How can we give back to the open source community?

In the wake of incidents such as Log4Shell, we’ve seen how much our software supply chain relies on the work of, often unpaid, volunteer open source maintainers. If we want to secure the open source software supply chain, we need to work with maintainers and support them. As Brittany puts it, “We still need to be with our maintainers. Our maintainers are the people that are doing the work and trying to keep up with the demand. We want to make sure that we support them, and our maintainer community needs the support.” 

Brittany also shares how Fannie Mae is ensuring that they’re not just consuming, but that they’re working to help the community in their development processes:

You need a clean version of a particular dependency in order to consume it, because there are different sorts of regulations that each particular enterprise has in place—and we're going upstream for a solution with the Clean Dependency Project. This is the very first project that Fannie Mae has released into the open.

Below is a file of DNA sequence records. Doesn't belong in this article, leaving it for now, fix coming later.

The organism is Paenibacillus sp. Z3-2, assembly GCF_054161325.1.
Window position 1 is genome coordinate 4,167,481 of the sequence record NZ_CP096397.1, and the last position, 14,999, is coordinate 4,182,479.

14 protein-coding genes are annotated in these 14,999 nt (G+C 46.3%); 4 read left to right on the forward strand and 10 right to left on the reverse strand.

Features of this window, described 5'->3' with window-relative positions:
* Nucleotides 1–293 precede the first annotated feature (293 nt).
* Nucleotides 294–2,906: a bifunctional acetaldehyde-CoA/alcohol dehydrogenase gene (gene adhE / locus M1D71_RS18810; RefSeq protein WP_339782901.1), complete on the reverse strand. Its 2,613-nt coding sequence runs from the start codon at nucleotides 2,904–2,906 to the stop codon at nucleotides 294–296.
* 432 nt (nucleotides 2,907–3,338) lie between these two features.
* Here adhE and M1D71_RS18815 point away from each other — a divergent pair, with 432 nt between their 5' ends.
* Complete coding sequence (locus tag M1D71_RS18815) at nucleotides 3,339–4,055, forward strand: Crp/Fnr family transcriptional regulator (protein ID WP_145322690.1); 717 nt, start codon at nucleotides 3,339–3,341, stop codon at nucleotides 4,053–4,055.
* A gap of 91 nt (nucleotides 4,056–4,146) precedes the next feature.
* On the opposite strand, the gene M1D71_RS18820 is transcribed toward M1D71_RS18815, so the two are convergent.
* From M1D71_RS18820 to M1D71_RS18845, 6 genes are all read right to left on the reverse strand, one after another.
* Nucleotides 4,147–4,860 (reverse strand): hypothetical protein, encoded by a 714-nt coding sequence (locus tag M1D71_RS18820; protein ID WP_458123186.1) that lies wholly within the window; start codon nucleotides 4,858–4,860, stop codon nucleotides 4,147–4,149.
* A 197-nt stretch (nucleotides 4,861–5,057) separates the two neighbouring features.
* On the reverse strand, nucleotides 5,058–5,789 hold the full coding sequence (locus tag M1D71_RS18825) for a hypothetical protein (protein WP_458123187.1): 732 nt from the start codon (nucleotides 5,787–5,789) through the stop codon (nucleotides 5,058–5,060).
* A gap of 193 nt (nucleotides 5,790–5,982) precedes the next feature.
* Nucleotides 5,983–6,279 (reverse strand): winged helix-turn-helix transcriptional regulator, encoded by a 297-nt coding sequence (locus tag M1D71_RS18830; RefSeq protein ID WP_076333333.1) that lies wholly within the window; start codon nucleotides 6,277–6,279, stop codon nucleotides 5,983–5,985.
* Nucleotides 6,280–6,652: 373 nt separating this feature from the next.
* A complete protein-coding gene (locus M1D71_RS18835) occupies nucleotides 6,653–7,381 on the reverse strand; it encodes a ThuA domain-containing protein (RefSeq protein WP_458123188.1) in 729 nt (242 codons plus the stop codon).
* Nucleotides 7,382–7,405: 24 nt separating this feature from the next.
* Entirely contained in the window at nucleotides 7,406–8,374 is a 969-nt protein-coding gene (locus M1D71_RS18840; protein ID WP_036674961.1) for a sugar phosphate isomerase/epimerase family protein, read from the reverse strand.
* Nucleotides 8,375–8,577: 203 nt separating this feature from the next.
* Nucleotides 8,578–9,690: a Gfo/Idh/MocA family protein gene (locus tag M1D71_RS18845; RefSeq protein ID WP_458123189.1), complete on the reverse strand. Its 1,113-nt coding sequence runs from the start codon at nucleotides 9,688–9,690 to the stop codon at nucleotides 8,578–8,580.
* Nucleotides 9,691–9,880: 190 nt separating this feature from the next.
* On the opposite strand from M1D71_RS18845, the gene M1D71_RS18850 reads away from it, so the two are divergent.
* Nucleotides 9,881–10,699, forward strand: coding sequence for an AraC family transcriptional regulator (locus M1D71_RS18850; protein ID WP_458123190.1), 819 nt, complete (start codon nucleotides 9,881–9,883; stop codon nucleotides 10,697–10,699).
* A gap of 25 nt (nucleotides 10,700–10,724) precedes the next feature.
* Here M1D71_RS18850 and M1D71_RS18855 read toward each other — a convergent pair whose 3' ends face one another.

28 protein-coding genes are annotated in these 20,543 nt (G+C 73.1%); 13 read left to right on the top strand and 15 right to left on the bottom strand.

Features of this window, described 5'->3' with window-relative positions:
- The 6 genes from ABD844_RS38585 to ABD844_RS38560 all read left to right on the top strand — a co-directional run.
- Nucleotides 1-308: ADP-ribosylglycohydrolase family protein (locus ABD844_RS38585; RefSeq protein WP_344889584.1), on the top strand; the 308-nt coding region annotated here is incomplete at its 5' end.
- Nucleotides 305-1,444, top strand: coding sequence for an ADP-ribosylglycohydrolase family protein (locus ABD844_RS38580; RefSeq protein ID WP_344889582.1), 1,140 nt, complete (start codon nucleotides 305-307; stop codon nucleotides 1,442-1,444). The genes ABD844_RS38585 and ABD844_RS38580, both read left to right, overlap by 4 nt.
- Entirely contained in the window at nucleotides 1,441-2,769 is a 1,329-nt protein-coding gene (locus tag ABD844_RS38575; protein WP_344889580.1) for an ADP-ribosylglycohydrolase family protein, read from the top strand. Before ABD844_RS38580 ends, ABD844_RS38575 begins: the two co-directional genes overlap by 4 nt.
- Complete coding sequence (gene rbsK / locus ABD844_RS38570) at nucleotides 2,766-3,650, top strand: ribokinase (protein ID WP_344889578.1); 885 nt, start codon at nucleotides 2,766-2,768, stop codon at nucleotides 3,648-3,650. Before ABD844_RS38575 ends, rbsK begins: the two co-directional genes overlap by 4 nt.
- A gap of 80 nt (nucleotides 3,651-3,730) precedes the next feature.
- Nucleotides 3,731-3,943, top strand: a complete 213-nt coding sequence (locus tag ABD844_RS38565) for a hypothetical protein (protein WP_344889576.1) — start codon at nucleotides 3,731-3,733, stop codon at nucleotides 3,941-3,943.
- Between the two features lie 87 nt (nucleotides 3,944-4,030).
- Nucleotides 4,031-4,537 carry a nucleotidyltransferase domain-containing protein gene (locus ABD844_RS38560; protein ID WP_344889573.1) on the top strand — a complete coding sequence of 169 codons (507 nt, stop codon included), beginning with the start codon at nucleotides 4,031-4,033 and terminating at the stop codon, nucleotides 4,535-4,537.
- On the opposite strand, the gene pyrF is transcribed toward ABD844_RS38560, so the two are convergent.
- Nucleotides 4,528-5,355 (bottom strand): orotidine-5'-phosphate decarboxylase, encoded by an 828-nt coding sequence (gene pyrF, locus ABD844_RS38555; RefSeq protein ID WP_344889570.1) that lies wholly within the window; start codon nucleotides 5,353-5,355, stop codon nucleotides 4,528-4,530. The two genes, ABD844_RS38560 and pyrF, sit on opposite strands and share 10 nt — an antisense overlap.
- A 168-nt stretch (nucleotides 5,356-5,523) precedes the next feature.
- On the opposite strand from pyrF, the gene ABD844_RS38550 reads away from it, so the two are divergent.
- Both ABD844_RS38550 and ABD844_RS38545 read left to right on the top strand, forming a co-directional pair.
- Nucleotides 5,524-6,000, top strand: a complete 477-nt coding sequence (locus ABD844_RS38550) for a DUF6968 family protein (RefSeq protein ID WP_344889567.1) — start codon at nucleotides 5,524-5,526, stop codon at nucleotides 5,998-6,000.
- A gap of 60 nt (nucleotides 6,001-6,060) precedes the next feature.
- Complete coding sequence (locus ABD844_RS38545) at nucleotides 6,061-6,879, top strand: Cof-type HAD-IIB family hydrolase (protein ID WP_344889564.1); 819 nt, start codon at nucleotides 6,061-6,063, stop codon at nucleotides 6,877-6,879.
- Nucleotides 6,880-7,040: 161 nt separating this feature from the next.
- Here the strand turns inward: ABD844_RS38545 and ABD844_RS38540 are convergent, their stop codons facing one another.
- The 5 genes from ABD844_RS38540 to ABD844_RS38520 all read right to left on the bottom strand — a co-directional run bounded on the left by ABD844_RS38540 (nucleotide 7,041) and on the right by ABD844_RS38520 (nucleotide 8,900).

Our main goal is that we'll create our own internal maintainers to advocate for the project, and then as we make these fixes, we're going to be giving back to the core maintainers. We're using this concept to bring these fixes in internally. Teams are working together to identify the need within their development scope, and we're applying all of these particular needs into the Clean Dependency Project and really taking this upstream problem solving solution for our dependency and vulnerability management. We're proactively identifying and modifying dependency sources and cleaning them, and then making them available.

To learn more on how to apply InnerSource practices in your OSPO, the implementation of the Clean Dependency Project, why alignment matters, and more you can watch Brittany's Upstream talk here